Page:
We further investigated metagenomic functional changes associated with GC carcinogenesis. Features associated with dysregulation of nutrient metabolism were found to be significantly different between patients who developed EGN and those who did not. Patients who developed EGN had gastric microbial communities harbouring decreased abundances of agaB, agaC, agaD, sacB and rfbE, which represent reduced galactose, sucrose and starch metabolism (Figure 4A, 4C, 4D). This is in line with the observation of decreased mucin production in gastric IM [40], that could alter the nutritional content within the gastric mucosal, and in turn the composition of the gastric microbial community. In addition, patients that progressed to EGN had lower abundances of functional features that represent microbial pathways associated with arginine degradation. Arginine deprivation induced through bacterial arginine deiminase has been shown to supress growth of various tumour cell types [41-43]. Hence in patients that developed EGN, a baseline reduction in microbial arginine deiminase function may suggest possible increase in arginine availability for tumour cell growth.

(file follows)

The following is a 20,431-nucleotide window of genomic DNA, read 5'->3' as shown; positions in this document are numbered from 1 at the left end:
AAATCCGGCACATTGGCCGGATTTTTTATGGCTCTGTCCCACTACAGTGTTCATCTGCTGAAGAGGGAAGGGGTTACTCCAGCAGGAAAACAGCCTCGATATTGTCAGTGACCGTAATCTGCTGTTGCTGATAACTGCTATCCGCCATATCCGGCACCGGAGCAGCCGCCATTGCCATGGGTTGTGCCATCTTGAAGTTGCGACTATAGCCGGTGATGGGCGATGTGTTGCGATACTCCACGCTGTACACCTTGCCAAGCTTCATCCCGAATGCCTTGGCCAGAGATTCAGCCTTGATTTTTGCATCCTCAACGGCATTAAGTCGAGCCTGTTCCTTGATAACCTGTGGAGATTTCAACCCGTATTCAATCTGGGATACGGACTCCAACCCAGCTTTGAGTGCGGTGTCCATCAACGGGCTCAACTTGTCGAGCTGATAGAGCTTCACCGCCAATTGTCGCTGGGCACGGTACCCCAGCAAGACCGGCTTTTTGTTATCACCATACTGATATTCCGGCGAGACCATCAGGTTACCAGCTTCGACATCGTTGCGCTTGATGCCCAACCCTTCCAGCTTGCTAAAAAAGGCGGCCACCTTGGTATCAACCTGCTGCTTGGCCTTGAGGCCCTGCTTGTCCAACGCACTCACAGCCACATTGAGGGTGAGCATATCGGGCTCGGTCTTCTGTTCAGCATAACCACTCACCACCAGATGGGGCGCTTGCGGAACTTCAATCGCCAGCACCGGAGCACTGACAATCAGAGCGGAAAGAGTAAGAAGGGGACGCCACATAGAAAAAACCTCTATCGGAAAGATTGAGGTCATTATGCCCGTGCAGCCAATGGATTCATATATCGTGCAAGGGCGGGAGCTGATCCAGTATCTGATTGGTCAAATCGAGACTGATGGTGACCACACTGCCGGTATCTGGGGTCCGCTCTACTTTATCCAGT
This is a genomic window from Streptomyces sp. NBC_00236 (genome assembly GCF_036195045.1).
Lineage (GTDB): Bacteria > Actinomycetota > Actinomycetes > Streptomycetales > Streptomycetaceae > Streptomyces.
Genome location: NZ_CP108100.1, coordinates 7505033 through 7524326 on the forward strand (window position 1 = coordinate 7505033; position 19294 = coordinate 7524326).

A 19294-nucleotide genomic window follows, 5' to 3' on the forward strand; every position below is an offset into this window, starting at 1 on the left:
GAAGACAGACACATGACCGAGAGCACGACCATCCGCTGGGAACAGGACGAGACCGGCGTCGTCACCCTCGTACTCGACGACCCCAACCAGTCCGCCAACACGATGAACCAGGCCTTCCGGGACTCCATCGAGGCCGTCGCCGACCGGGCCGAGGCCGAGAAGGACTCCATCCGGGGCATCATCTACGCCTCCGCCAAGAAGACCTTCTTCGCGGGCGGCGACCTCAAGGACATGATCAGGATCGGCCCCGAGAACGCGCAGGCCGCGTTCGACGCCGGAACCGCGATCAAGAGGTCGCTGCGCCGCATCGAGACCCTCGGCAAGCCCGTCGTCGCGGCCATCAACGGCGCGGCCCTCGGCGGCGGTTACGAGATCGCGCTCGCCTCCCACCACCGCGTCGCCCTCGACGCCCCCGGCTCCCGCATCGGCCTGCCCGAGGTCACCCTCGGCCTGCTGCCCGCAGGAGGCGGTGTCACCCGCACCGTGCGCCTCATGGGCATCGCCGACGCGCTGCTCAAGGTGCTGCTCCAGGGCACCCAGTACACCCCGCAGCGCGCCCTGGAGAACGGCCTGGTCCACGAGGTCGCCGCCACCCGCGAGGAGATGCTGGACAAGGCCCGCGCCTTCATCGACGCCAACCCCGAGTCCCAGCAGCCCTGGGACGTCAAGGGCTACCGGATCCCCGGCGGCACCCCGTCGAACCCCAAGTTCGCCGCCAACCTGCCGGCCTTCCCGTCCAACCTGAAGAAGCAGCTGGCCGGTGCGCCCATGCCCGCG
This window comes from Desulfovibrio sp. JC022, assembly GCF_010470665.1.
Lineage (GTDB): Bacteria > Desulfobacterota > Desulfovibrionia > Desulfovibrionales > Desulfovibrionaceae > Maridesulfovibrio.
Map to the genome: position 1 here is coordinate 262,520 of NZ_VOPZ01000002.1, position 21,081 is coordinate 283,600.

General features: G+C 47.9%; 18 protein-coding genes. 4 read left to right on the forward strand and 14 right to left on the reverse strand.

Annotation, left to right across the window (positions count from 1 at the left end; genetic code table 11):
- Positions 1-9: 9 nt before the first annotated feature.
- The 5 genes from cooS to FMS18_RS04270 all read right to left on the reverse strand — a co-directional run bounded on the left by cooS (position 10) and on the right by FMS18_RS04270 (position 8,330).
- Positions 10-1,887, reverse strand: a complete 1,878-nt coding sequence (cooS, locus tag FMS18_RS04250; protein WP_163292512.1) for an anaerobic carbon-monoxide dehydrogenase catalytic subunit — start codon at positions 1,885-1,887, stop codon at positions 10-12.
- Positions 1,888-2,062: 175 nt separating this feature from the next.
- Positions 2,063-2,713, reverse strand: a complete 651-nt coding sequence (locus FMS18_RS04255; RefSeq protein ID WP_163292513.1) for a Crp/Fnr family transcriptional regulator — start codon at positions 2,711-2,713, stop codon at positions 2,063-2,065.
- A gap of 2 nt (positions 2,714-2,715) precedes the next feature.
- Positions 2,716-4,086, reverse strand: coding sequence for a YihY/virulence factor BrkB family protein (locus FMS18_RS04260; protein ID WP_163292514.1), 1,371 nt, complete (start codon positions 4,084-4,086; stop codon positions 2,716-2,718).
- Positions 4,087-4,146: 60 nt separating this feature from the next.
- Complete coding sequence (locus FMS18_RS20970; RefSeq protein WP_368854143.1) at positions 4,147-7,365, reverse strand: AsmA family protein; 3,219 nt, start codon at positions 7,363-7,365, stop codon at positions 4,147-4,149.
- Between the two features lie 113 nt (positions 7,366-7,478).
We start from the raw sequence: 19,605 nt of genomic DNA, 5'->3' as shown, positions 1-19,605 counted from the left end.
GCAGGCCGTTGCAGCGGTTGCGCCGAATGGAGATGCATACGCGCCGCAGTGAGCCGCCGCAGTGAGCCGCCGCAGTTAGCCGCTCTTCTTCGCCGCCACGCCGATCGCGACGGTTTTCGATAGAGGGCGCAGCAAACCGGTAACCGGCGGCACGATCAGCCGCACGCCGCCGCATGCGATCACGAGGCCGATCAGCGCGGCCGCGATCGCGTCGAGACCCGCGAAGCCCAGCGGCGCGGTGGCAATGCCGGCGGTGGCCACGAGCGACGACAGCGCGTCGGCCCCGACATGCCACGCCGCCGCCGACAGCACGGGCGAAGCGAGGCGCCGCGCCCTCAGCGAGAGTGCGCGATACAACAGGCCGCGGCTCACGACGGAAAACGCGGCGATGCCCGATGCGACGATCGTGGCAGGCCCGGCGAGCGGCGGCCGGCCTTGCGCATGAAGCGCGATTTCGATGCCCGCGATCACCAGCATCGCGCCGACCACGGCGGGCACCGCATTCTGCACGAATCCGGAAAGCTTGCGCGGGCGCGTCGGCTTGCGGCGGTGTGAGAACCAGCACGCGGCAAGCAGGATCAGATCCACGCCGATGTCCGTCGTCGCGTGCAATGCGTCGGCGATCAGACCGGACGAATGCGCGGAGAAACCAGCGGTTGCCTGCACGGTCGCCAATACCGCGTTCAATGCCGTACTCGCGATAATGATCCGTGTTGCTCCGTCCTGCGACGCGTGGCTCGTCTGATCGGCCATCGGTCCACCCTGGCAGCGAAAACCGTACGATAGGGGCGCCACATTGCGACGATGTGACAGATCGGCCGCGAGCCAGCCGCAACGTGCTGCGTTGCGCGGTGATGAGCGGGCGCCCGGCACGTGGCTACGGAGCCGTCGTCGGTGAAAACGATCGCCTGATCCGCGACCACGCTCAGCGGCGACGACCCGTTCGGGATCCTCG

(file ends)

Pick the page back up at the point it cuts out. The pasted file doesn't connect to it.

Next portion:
Interestingly, prokaryote defence mechanism via increased antimicrobial function was also found to be increased in the progression group. This could result from increase in KOs that are representative of enzymes involved in antimicrobial resistance such as the KO for cationic antimicrobial peptide (CAMP) resistance. This may confer protection for specific pathogens or bacteria against gastric antimicrobial peptides [44] and in turn further alter gastric bacterial composition. Increased bacterial defence could also be achieved via increasing stress sensor functions conferred by proteins such as sensor histidine kinases that were found in the progression group [45]. This would allow bacteria to adapt to environmental changes such as those from host antitumour response. Further detail analysis identified six specific MetaCyc pathways that were differentially represented and highly related to the previous mentioned metabolic pathways. Of which, biosynthesis of cis-vaccenate which is regulated based on thermal condition of the microbes to control the fatty acid composition of membrane phospholipids [46] was reduced in the progression group. This may be related to the reduction of upstream metabolite in the host or overall changes in microbial composition that has reduced requirement for such processes. On the other hand, TCA cycle VI pathway was also under represented in the progression group. This may suggest a shift in bacterial population (i.e. reduced obligate autotrophs) that is less dependent on aerobic respiration for energy. Interestingly, the chlorophyllide a biosynthesis pathway was enriched in patients that progressed to EGN. Chlorophyllide is a key intermediate molecule during synthesis of chlorophyll and bacteriochlorophylls [47]. Several phototropic bacteria including Chloroflexi, Acidobacteria Heliobacteria, Chromatium, Ectothiorhodospira and Chloracidobacterium thermophilum carry out photosynthesis to produce bacteriochlorophylls as a form of energy [48, 49]. Of note, Chloroflexi was previously found to be increased in the gastric mucosal of GC patients compared to IM and gastritis [34], which suggests a shift in bacterial diversity in patients that progressed to EGN. Although 16S metagenomic functions were inferred, these results provide insights on the probable microbial pathways attributing to the progression to EGN patients.